The ‘Let It Bleed’ album, featuring a cake by Delia Smith
There are some flat-out weird things in there. One room towards the end aims to recreate the backstage area at a Stones concert. For some baffling reason, amongst various roadie tools sits a colour printer and scanner plus – hold onto your hats – a ream of A4 paper. There’s also a modest make-up table featuring Clarins toner, Lancôme powder gel and a bottle of Tums heartburn tablets.
Even odder, though, is a proudly exhibited letter that appears early on in the exhibition. Sent by the Michigan Education Association in 1979, it complains about their song ‘Some Girls’ and expresses ‘outrage at the violation of, the racial insults to, and degradation of women and minority women in particular’. It’s a jarring presence.
A Rolling Stones stage costume from Exhibitionism (Katherine Fawssett)
Thankfully, some much-needed human touches are offered by the raft of Stones stage clothes on show. Far more absorbing and real than the screens, this long room is both an explosion of ruffled velvet and shiny finery, and also a way of feeling physically close to the band and their past. And then there are Mick’s jumpsuits, shown on mannequins that clearly want to remind the world of the following fact: Mick Jagger dresses to the left. Oliver Keens
Want more Stones? See rare photos of The Rolling Stones live in London, 1971
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Amazing. Took my dad who is a huge Stones fan and has followed them across the world to watch them from the beginning and even he came away in awe. So many amazing pieces that take you on a journey from meeting each other on a train to the present day. So many different experiences to go through in such a fantastically curated exhibition. Go even if you're not a Stones fan. I can assure you that you will be by the time you leave. Prices was well worth it for what is on offer!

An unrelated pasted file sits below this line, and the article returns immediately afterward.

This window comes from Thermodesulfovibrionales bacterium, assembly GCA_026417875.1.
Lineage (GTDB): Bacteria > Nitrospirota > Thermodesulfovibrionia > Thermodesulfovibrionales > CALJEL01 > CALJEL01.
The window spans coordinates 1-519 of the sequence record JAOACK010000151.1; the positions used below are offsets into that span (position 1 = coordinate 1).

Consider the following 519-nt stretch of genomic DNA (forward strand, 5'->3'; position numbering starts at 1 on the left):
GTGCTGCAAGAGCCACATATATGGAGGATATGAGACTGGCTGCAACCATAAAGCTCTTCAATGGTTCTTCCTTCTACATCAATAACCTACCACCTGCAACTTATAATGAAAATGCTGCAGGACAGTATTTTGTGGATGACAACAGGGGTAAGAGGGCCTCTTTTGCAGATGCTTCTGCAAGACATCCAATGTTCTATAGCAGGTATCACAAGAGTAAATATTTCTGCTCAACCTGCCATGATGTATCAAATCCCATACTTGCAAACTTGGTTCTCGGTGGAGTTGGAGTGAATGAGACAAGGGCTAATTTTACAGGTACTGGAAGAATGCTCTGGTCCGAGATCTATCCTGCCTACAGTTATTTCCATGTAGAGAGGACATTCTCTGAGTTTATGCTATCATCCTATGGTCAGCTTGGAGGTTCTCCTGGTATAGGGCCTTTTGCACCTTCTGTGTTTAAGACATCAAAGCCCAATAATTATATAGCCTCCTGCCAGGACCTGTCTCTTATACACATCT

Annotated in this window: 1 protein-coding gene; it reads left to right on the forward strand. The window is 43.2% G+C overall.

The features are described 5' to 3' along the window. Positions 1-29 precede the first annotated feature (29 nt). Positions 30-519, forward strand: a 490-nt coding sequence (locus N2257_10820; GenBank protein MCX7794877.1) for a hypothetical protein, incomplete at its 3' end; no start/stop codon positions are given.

Note: Make sure you get there a few hours before closing to experience and see everything. We spent 2 and half hours in there.
Amazing. A must see.
This was just about all I hoped it would be - and more. I have been a fan and following the Stones' careers for all of the 54 years presented in the exhibit. All of the stuff collected for it is wonderful to look at. I loved the interactive mixing boards (?) in the recording studio, the costumes, the grungy London apartment (where did all those dishes come from? Did they bring in new ones rather than wash the dirty ones?), the tiny drum kit. I was disappointed with the song selection for the performance room, and the fact that none of the not-so-happy stuff was included I.e., Brian Jones' death, Alan Klein, Bill Wyman's departure. Also, and especially, some sort of acknowledgement of the undeniably misogynistic element that is so obsequious in anything Stones.